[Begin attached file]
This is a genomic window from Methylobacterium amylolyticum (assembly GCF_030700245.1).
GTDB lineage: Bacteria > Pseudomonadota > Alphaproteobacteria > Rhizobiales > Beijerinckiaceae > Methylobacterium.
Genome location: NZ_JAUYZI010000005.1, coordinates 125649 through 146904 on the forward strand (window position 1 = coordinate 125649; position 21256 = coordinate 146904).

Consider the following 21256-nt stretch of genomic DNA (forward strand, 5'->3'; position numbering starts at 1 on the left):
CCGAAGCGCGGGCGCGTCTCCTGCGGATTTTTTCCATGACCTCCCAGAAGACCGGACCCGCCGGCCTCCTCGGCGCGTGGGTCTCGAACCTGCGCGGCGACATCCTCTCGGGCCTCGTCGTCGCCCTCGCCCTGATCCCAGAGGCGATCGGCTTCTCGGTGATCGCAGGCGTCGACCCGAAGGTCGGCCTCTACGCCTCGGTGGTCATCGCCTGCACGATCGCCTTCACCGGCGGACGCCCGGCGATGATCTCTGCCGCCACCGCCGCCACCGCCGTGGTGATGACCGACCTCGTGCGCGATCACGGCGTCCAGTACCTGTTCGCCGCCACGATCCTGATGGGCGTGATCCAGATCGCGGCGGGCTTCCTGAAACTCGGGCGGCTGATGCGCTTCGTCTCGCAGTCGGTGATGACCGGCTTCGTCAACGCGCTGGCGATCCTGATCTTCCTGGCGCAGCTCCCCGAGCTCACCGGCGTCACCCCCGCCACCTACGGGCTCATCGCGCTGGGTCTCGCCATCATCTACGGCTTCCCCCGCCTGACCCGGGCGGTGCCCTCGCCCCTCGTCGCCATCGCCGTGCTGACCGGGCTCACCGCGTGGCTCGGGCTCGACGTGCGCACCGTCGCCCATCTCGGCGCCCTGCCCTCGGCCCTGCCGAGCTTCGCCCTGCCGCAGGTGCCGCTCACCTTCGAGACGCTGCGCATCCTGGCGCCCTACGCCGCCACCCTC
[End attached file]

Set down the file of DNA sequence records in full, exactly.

This is a genomic window from Methylobacterium amylolyticum (assembly GCF_030700245.1).
GTDB lineage: Bacteria > Pseudomonadota > Alphaproteobacteria > Rhizobiales > Beijerinckiaceae > Methylobacterium.
Genome location: NZ_JAUYZI010000005.1, coordinates 125649 through 146904 on the forward strand (window position 1 = coordinate 125649; position 21256 = coordinate 146904).

Consider the following 21256-nt stretch of genomic DNA (forward strand, 5'->3'; position numbering starts at 1 on the left):
CCGAAGCGCGGGCGCGTCTCCTGCGGATTTTTTCCATGACCTCCCAGAAGACCGGACCCGCCGGCCTCCTCGGCGCGTGGGTCTCGAACCTGCGCGGCGACATCCTCTCGGGCCTCGTCGTCGCCCTCGCCCTGATCCCAGAGGCGATCGGCTTCTCGGTGATCGCAGGCGTCGACCCGAAGGTCGGCCTCTACGCCTCGGTGGTCATCGCCTGCACGATCGCCTTCACCGGCGGACGCCCGGCGATGATCTCTGCCGCCACCGCCGCCACCGCCGTGGTGATGACCGACCTCGTGCGCGATCACGGCGTCCAGTACCTGTTCGCCGCCACGATCCTGATGGGCGTGATCCAGATCGCGGCGGGCTTCCTGAAACTCGGGCGGCTGATGCGCTTCGTCTCGCAGTCGGTGATGACCGGCTTCGTCAACGCGCTGGCGATCCTGATCTTCCTGGCGCAGCTCCCCGAGCTCACCGGCGTCACCCCCGCCACCTACGGGCTCATCGCGCTGGGTCTCGCCATCATCTACGGCTTCCCCCGCCTGACCCGGGCGGTGCCCTCGCCCCTCGTCGCCATCGCCGTGCTGACCGGGCTCACCGCGTGGCTCGGGCTCGACGTGCGCACCGTCGCCCATCTCGGCGCCCTGCCCTCGGCCCTGCCGAGCTTCGCCCTGCCGCAGGTGCCGCTCACCTTCGAGACGCTGCGCATCCTGGCGCCCTACGCCGCCACCCTC